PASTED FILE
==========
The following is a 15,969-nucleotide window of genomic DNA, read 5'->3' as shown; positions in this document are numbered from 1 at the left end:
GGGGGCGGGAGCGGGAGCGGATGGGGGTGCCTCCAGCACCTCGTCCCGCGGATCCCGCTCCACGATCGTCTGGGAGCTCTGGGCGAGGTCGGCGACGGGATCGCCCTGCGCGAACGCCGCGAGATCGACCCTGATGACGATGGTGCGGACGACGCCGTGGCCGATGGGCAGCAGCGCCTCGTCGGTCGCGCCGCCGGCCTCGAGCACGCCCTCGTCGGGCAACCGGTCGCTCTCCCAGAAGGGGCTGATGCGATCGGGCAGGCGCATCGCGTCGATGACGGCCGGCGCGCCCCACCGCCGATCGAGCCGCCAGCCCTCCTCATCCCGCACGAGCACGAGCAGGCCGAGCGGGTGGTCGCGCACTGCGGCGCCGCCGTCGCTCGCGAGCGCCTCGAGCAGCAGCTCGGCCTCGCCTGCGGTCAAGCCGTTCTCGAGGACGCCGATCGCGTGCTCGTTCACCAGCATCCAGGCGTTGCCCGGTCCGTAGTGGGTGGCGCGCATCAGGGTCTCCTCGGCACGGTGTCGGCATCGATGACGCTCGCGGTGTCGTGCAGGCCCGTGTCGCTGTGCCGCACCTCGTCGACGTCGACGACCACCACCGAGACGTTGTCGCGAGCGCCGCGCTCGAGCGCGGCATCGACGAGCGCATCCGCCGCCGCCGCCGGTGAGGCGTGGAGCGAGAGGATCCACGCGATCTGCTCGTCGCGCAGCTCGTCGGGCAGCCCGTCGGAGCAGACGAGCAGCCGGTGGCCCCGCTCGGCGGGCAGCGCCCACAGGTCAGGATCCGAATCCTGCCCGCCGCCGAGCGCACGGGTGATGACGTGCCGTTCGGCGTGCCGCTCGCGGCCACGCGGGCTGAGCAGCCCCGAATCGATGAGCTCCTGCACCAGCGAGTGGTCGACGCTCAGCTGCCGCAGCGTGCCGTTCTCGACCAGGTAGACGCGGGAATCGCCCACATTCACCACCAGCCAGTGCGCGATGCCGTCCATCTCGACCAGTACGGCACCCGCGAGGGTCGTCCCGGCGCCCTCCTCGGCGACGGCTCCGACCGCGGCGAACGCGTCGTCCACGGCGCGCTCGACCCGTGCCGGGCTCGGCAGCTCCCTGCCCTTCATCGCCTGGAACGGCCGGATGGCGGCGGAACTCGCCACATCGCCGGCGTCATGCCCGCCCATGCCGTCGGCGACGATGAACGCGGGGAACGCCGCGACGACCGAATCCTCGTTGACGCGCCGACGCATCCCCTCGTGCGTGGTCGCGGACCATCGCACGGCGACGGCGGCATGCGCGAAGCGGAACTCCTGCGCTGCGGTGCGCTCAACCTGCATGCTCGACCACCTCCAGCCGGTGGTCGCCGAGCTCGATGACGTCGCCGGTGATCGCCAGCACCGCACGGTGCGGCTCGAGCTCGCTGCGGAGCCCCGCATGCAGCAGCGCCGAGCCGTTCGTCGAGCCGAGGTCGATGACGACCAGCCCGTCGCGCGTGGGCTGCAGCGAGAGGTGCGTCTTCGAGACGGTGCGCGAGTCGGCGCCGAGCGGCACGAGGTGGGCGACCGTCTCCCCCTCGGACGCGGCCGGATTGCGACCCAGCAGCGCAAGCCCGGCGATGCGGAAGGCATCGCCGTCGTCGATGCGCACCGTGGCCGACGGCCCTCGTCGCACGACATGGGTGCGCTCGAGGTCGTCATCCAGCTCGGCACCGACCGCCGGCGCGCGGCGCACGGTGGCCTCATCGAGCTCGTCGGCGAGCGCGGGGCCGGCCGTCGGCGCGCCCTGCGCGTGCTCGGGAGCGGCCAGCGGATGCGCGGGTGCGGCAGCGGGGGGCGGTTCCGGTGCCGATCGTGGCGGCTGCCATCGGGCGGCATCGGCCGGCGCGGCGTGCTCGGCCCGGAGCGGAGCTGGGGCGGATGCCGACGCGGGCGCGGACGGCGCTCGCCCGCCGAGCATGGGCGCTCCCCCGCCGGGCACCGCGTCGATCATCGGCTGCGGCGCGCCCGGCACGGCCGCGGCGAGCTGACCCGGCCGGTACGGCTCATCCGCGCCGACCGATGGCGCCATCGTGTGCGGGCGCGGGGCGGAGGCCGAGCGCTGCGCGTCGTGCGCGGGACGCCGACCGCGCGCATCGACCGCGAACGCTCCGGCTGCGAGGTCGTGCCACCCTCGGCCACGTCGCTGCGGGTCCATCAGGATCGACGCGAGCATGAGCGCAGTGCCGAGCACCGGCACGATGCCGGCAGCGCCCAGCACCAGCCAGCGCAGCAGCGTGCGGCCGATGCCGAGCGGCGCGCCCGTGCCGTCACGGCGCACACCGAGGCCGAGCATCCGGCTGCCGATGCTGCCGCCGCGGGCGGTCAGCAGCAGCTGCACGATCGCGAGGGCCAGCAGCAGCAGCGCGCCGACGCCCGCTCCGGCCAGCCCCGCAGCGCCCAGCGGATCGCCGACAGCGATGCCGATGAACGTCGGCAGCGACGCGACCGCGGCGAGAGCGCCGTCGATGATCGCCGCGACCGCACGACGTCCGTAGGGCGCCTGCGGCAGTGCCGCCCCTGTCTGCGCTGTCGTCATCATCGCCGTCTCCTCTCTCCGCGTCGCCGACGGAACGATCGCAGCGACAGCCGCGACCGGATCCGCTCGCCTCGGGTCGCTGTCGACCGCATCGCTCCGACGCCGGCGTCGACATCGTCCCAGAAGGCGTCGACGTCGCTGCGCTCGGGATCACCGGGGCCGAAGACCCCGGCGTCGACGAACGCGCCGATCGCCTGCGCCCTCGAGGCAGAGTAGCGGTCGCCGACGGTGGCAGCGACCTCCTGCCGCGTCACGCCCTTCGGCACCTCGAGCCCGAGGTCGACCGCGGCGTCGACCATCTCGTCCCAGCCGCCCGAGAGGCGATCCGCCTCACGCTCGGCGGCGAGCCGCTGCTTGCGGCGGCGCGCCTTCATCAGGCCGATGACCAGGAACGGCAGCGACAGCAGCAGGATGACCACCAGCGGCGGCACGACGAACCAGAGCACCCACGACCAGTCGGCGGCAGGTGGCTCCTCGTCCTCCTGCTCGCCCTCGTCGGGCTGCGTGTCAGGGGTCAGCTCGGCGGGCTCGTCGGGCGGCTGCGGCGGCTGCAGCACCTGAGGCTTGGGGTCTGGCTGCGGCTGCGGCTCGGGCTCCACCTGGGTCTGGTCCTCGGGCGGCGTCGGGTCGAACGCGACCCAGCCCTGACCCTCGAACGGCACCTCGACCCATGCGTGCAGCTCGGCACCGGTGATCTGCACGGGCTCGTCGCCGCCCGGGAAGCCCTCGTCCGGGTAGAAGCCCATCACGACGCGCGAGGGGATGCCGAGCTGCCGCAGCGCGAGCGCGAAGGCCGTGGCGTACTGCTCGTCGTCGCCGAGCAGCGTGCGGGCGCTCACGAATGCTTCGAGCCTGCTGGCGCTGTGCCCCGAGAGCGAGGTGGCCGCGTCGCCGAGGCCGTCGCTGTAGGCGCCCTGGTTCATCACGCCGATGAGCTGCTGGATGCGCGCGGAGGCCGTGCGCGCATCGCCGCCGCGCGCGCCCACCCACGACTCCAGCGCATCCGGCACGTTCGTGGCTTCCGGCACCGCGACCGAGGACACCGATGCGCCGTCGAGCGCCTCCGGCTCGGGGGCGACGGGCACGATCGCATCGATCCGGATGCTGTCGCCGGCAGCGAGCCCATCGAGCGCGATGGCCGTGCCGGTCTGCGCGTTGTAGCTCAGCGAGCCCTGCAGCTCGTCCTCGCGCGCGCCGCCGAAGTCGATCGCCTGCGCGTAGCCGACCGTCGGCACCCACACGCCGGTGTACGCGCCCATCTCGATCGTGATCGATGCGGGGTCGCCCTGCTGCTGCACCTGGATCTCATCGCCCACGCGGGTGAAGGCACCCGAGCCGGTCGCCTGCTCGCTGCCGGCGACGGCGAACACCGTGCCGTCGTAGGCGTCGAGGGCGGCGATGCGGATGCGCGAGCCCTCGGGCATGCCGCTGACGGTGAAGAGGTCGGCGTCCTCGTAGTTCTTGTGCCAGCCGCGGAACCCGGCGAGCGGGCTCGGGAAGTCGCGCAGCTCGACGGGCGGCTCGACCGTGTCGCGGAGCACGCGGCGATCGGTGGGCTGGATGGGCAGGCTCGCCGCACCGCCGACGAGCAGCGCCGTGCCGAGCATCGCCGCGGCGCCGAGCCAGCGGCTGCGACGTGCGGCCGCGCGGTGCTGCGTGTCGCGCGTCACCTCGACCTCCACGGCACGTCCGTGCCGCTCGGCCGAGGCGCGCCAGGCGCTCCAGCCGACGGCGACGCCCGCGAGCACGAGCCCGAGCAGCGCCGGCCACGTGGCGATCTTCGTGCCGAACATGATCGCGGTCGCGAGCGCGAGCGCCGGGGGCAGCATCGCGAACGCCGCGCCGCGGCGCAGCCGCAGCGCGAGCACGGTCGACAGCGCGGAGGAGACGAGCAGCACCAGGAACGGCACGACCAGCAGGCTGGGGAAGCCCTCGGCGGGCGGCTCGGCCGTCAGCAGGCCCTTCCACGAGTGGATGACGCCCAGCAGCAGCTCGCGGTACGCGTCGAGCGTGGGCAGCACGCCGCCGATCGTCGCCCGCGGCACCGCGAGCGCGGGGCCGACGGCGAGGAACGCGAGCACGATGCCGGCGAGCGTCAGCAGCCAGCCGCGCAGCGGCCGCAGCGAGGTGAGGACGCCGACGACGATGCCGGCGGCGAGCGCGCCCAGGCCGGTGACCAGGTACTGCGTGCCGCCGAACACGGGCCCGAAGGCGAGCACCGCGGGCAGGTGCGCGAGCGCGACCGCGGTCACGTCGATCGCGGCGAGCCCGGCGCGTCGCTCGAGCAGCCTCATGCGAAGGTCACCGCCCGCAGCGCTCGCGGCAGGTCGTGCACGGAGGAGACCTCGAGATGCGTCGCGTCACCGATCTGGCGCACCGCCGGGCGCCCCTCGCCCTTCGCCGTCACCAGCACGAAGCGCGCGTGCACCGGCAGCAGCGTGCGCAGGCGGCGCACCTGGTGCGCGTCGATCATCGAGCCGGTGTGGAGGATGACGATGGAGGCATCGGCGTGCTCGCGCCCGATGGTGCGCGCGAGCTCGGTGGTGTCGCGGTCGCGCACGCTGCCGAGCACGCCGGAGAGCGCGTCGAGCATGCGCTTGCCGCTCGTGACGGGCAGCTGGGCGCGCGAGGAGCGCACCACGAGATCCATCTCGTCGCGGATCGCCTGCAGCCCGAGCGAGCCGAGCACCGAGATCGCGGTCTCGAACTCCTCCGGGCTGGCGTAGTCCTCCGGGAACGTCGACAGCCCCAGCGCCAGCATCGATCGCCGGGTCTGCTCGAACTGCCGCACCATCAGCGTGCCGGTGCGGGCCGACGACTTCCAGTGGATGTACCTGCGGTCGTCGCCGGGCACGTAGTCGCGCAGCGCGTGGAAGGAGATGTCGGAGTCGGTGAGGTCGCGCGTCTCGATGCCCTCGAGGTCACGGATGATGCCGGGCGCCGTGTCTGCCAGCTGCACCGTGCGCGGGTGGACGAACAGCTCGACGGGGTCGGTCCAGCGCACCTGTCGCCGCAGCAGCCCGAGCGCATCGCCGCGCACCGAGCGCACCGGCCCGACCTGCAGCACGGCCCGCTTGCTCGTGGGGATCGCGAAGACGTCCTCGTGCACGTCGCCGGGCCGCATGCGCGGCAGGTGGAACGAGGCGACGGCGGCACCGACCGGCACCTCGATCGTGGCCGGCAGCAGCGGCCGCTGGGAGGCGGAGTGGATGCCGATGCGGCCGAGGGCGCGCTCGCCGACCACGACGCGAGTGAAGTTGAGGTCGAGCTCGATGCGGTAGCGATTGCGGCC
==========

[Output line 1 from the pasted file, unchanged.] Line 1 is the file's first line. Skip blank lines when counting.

The following is a 15,969-nucleotide window of genomic DNA, read 5'->3' as shown; positions in this document are numbered from 1 at the left end: